If anyone tells you they saw Panthers QB Cam Newton's spectacular performance in Week One coming, they're lying. Newton completed 24-of-37 passes for 422 yards with two touchdowns. He also added 18 rushing yards and one touchdown.
The only abnormality I saw was his 2.3 yards per rush average. Obviously, he'll improve that number but the real question is: Did anyone have him in their fantasy lineups? I have him in a high-stakes league but he was on my bench as Drew Brees racked up similar numbers so I don't feel too much pain at the lost point production.
For those who follow my columns, I was beginning to jump on the Newton bandwagon the last few weeks of the preseason, and said that should be taken as a No. 3 fantasy quarterback. His legs were my reasoning, not his arm — that's a bonus.
During the preseason and in Week One there were times when I realized that if he had made contact with the defensive back he would destroy them based on size alone. At times in life, you have snapshot moments and I had a snapshot moment when I realized the power and presence he commands. For fantasy owners, Newton's legs will be his strength this season despite his Week One performance. Once he gets into the secondary he's going to make fantasy owners happy as he often is going to run for big chunks of yardage.
Newton will be inconsistent through the air, but with WR Steve Smith and two solid pass-catching tight ends in Greg Olsen and Jeremy Shockey, he will surprise some weeks.
Many fantasy players might not realize it but Panthers offensive coordinator Rob Chudzinski coached in San Diego along with head coach Ron Rivera. His specialty is the TE position and overall his résumé is impressive. A former tight end, he coached three All-Americans at Miami (Fla.) — Bubba Franks, Jeremy Shockey and Kellen Winslow. He coached Antonio Gates during his most productive seasons with the Chargers and was offensive coordinator for the 2007 Browns. That season, Cleveland won 10 games with TE Kellen Winslow and QB Derek Anderson going to the Pro Bowl, which is why Anderson's the backup QB with the Panthers.
It's no surprise, then, that Carolina and signed Shockey and traded for Olsen. Both players are threats in the open field. As veterans with 13 combined seasons, they should be effective in this offense. In Week One, Olsen had six targets converting them into four receptions for 78 yards. Olsen could have had a touchdown at the end of the game but Newton threw the ball high and out of bounds. Shockey caught all three of his targets and gained 51 yards.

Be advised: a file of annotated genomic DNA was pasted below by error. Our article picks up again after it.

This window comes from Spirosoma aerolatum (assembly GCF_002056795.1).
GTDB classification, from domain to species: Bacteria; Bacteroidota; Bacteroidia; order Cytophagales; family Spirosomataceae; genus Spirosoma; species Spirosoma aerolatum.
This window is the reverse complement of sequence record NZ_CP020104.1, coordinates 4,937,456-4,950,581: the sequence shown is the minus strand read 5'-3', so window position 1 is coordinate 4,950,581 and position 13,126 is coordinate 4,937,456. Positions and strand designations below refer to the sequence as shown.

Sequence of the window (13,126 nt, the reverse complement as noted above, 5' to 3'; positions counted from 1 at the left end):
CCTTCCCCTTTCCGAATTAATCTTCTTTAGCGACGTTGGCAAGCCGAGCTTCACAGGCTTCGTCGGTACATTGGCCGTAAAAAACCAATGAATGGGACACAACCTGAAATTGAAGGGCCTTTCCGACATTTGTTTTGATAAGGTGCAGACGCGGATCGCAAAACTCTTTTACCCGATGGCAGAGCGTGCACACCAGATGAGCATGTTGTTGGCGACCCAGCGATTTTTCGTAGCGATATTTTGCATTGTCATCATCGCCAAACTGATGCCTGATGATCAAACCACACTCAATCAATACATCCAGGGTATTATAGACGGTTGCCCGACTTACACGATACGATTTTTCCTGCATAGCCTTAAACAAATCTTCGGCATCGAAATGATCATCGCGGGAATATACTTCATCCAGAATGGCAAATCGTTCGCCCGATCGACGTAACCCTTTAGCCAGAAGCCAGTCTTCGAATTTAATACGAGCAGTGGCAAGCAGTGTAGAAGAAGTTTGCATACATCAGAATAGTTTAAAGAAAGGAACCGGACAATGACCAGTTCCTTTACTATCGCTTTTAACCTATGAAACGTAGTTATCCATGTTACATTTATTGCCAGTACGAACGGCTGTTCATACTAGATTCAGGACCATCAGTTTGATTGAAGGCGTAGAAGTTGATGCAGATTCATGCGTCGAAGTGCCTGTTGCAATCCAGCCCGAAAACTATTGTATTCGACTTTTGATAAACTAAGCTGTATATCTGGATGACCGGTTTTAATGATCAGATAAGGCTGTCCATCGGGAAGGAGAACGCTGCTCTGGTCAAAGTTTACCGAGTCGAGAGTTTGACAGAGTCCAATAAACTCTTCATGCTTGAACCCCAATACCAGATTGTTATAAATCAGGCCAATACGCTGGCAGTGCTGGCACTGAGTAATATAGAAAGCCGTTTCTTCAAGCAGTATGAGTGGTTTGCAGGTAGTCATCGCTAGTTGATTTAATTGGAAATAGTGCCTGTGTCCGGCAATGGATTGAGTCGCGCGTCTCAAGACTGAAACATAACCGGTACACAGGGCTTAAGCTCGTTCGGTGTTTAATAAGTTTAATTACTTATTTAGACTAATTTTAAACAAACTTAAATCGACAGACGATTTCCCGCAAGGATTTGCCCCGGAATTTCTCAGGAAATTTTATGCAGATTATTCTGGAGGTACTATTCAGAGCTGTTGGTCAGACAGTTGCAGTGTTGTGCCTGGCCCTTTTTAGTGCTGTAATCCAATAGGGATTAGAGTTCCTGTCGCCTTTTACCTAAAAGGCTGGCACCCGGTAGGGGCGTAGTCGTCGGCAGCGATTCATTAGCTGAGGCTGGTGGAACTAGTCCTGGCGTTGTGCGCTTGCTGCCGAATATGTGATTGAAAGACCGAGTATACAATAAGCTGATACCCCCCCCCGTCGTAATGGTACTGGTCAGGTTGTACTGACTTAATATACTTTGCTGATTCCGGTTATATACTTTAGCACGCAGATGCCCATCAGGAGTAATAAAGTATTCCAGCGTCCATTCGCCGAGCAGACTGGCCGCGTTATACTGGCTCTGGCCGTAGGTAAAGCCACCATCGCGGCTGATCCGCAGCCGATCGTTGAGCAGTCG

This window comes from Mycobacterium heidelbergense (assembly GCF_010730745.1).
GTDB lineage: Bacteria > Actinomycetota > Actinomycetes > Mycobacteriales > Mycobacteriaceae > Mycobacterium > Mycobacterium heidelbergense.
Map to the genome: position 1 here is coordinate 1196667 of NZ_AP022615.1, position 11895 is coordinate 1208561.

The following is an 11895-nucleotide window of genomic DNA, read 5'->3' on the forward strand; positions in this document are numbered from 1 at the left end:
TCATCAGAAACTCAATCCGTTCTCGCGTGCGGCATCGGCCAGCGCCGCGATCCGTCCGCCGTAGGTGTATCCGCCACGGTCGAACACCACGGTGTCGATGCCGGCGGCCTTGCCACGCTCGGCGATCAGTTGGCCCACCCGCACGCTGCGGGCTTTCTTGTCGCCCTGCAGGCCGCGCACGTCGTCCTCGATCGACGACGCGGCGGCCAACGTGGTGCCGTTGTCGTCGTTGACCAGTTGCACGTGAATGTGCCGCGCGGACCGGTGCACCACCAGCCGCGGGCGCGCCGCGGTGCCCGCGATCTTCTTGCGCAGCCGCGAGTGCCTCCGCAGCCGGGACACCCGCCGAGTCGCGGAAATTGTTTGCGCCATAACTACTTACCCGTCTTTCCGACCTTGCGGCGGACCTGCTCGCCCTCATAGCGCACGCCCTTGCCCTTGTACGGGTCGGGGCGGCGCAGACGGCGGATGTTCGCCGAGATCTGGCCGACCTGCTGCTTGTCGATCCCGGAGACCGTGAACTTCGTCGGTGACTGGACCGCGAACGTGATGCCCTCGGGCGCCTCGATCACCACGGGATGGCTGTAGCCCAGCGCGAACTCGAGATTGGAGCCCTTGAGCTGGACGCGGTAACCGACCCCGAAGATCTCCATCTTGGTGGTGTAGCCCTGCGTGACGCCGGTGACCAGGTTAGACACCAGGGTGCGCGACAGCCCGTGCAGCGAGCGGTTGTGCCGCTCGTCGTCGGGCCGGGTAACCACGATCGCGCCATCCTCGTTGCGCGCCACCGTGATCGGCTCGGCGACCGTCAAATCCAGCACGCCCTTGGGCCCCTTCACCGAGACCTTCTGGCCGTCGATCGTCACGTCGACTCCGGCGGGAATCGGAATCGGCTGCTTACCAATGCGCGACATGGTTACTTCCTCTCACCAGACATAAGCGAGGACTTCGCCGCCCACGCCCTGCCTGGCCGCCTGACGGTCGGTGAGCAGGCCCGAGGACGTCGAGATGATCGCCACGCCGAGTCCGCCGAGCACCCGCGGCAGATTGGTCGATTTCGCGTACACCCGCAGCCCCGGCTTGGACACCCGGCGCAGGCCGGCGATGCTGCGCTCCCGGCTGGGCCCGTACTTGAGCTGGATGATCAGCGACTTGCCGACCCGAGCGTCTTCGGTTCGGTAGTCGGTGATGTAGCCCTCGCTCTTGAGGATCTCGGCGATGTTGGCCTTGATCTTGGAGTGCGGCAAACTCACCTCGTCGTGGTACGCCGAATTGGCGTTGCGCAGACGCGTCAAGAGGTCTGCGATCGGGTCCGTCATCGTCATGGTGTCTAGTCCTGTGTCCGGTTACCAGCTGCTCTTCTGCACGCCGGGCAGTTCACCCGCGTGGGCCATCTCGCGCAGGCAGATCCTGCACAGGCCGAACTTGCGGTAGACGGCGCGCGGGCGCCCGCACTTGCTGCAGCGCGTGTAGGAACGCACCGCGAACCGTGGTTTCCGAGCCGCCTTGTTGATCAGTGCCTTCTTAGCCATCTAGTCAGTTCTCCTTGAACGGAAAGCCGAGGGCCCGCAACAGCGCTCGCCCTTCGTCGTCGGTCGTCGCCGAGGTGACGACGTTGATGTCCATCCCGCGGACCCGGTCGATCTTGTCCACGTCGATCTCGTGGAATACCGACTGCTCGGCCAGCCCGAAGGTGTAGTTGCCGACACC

WR Steve Smith had 11 targets for eight receptions for 178 yards and two touchdowns and is still top dog in the Carolina offense. But Olsen and Shockey are clearly a big part of the offense, too. A combined seven receptions for 129 yards (on nine targets) are elite numbers for any receiver much less a tight end. However, unless one of them takes control, gains Newton's complete trust and becomes the primary tight end like Gates in San Diego, it appears as if the duo will eat into each other's individual numbers.
As it stands now, Olsen is the one you want. Shockey is 31 years old and injury-prone to Olsen is 26 years old and entering his prime. Target Olsen but only look toward him as a bye-week or injury fill-in player for now.
Newton is going to be one of this week's top waiver-wire pickups and there's no reason you shouldn't put in your own claim. Don't pick him up and insert him into your lineup based on one game. Let's see how good he can do against the Packers, who in 2010 allowed opposing quarterbacks an average of 215 passing yards and one touchdown per game. Opening the 2011 season, we know Saints QB Drew Brees was 32-of-49 passing for 419 yards and three touchdowns against them, which is what makes this game intriguing.
Week One might have been a fluke for Newton and the Panthers but it was exciting to watch and it's creating a flurry of activity on the waiver wire this week. Now let's see if it carries over.